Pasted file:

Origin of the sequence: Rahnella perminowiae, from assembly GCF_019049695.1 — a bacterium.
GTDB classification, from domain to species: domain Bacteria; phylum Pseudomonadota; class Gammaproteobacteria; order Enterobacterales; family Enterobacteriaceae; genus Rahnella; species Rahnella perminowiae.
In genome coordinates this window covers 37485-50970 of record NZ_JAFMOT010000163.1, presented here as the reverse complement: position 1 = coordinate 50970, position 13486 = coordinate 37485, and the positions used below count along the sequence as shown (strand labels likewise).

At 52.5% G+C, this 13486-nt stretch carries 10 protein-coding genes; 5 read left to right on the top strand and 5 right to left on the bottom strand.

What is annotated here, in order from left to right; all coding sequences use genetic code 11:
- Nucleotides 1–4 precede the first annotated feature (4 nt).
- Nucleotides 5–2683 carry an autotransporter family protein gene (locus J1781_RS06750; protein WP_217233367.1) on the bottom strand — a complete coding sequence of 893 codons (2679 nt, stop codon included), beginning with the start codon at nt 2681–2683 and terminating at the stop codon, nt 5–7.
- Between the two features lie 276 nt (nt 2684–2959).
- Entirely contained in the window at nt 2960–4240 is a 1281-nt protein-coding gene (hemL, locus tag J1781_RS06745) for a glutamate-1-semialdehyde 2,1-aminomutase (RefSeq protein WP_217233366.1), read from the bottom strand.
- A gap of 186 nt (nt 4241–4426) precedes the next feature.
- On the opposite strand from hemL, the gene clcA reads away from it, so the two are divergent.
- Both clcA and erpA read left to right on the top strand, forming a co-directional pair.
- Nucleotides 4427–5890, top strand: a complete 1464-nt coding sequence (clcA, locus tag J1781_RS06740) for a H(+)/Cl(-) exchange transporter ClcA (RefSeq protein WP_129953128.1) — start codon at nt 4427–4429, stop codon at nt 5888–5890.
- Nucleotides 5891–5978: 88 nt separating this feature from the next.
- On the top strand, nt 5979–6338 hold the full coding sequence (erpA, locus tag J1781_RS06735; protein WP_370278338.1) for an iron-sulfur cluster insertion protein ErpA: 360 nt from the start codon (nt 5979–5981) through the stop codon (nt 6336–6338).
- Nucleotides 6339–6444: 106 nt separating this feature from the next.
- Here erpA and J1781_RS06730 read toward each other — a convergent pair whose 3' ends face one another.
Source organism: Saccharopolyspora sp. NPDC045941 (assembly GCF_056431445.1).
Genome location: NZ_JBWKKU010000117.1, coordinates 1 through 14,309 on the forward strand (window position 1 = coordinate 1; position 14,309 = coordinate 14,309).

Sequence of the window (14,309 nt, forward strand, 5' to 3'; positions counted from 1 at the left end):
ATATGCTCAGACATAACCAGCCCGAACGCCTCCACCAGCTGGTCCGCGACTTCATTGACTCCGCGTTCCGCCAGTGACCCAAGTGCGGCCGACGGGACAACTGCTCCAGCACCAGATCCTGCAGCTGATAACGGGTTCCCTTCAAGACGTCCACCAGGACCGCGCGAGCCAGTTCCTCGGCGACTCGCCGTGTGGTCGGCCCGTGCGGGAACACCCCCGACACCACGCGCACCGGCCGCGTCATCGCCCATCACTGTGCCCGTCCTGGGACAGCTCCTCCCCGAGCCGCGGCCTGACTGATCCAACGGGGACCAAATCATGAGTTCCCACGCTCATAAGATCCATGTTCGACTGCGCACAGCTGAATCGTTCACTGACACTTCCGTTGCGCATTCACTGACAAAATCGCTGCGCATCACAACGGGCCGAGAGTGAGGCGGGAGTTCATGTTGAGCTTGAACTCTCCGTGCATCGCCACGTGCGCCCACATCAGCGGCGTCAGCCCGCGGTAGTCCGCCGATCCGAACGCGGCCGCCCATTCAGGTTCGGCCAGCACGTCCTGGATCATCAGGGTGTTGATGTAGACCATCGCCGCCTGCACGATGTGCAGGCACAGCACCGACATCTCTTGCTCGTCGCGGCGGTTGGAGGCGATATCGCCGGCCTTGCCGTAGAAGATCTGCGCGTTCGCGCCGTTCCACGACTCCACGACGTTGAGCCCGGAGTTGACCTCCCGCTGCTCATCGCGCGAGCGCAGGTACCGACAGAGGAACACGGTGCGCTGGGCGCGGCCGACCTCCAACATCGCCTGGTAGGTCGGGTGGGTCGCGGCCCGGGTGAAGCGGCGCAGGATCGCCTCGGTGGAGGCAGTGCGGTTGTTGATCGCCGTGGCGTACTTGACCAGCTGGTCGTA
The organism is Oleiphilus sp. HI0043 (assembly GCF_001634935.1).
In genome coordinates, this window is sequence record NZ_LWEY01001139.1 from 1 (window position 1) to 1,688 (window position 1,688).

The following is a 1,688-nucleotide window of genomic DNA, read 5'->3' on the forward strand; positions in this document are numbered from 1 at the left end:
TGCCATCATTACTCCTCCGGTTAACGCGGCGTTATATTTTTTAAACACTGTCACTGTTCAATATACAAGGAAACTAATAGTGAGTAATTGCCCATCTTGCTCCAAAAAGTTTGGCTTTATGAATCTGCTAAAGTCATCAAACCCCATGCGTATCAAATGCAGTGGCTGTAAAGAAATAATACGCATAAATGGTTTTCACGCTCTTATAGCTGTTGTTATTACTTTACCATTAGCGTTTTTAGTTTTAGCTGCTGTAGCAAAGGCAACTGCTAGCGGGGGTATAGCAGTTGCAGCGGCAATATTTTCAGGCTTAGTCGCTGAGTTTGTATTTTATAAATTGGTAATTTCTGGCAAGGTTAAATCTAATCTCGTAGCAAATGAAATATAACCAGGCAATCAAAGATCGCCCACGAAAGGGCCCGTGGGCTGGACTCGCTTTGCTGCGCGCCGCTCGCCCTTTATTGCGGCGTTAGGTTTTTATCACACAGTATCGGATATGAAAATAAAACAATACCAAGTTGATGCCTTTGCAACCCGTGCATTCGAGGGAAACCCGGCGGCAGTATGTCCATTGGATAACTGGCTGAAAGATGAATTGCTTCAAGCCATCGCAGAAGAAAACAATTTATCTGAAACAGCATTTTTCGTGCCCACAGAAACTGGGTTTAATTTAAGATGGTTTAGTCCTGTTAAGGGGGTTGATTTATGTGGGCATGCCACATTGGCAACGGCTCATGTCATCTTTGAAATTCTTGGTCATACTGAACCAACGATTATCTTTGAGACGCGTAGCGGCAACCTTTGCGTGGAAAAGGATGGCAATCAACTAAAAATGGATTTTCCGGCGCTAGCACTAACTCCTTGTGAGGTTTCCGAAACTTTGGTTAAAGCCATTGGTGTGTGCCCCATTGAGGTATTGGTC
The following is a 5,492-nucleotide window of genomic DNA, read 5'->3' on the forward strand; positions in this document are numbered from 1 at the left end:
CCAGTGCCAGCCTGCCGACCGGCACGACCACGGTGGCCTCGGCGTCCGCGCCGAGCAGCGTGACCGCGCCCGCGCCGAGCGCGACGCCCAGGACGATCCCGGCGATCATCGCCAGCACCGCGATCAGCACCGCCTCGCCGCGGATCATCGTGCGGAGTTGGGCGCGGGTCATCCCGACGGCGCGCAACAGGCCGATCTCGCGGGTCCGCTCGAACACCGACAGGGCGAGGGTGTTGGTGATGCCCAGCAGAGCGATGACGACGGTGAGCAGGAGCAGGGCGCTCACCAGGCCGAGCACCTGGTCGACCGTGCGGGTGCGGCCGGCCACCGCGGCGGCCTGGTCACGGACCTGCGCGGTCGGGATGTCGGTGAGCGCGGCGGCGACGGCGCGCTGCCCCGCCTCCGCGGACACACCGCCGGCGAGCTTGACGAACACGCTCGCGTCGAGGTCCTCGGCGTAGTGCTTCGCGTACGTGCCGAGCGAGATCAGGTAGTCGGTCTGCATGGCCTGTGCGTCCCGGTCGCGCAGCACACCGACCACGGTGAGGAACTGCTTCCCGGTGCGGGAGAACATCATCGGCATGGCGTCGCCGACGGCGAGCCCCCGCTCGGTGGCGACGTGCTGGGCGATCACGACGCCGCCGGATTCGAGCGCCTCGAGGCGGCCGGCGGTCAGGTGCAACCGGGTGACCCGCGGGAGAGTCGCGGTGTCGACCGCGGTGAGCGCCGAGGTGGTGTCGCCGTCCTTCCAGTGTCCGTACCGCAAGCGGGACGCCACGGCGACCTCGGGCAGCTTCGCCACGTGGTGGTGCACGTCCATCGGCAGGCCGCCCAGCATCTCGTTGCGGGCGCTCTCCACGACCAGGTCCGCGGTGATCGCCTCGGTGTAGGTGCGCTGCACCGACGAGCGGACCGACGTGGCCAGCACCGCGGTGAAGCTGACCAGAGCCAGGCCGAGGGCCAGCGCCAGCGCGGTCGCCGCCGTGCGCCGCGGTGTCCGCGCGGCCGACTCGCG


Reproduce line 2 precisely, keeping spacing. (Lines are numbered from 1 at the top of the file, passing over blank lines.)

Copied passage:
GTDB classification, from domain to species: domain Bacteria; phylum Pseudomonadota; class Gammaproteobacteria; order Enterobacterales; family Enterobacteriaceae; genus Rahnella; species Rahnella perminowiae.